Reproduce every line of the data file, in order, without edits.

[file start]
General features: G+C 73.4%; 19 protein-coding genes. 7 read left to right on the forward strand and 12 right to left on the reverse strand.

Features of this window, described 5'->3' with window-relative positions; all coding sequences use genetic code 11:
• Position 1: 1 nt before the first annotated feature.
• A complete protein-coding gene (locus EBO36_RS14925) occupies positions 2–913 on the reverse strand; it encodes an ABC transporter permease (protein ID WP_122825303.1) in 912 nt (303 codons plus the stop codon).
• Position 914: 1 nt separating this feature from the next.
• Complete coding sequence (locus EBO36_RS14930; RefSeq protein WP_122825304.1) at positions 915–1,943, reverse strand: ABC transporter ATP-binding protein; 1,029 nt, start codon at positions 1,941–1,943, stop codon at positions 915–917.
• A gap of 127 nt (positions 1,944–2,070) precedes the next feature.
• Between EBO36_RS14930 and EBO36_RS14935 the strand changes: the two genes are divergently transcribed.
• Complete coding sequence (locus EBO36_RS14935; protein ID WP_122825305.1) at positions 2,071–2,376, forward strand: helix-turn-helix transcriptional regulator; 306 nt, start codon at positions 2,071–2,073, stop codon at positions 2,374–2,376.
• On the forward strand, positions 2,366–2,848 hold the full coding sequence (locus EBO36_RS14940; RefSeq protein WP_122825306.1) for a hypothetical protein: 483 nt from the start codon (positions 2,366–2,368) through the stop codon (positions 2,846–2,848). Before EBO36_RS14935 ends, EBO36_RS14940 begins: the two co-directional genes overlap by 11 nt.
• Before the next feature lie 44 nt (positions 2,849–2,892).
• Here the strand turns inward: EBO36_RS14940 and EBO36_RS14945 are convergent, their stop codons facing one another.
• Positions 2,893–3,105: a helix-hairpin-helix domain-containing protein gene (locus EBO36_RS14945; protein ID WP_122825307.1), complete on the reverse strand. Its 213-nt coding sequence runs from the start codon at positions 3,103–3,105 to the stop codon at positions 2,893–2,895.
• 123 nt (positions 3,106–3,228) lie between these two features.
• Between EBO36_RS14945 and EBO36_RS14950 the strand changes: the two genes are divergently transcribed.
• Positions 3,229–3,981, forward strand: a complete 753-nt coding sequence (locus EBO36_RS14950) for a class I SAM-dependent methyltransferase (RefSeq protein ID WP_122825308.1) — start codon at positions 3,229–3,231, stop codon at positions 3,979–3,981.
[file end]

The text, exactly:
General features: G+C 73.4%; 19 protein-coding genes. 7 read left to right on the forward strand and 12 right to left on the reverse strand.

Features of this window, described 5'->3' with window-relative positions; all coding sequences use genetic code 11:
• Position 1: 1 nt before the first annotated feature.
• A complete protein-coding gene (locus EBO36_RS14925) occupies positions 2–913 on the reverse strand; it encodes an ABC transporter permease (protein ID WP_122825303.1) in 912 nt (303 codons plus the stop codon).
• Position 914: 1 nt separating this feature from the next.
• Complete coding sequence (locus EBO36_RS14930; RefSeq protein WP_122825304.1) at positions 915–1,943, reverse strand: ABC transporter ATP-binding protein; 1,029 nt, start codon at positions 1,941–1,943, stop codon at positions 915–917.
• A gap of 127 nt (positions 1,944–2,070) precedes the next feature.
• Between EBO36_RS14930 and EBO36_RS14935 the strand changes: the two genes are divergently transcribed.
• Complete coding sequence (locus EBO36_RS14935; protein ID WP_122825305.1) at positions 2,071–2,376, forward strand: helix-turn-helix transcriptional regulator; 306 nt, start codon at positions 2,071–2,073, stop codon at positions 2,374–2,376.
• On the forward strand, positions 2,366–2,848 hold the full coding sequence (locus EBO36_RS14940; RefSeq protein WP_122825306.1) for a hypothetical protein: 483 nt from the start codon (positions 2,366–2,368) through the stop codon (positions 2,846–2,848). Before EBO36_RS14935 ends, EBO36_RS14940 begins: the two co-directional genes overlap by 11 nt.
• Before the next feature lie 44 nt (positions 2,849–2,892).
• Here the strand turns inward: EBO36_RS14940 and EBO36_RS14945 are convergent, their stop codons facing one another.
• Positions 2,893–3,105: a helix-hairpin-helix domain-containing protein gene (locus EBO36_RS14945; protein ID WP_122825307.1), complete on the reverse strand. Its 213-nt coding sequence runs from the start codon at positions 3,103–3,105 to the stop codon at positions 2,893–2,895.
• 123 nt (positions 3,106–3,228) lie between these two features.
• Between EBO36_RS14945 and EBO36_RS14950 the strand changes: the two genes are divergently transcribed.
• Positions 3,229–3,981, forward strand: a complete 753-nt coding sequence (locus EBO36_RS14950) for a class I SAM-dependent methyltransferase (RefSeq protein ID WP_122825308.1) — start codon at positions 3,229–3,231, stop codon at positions 3,979–3,981.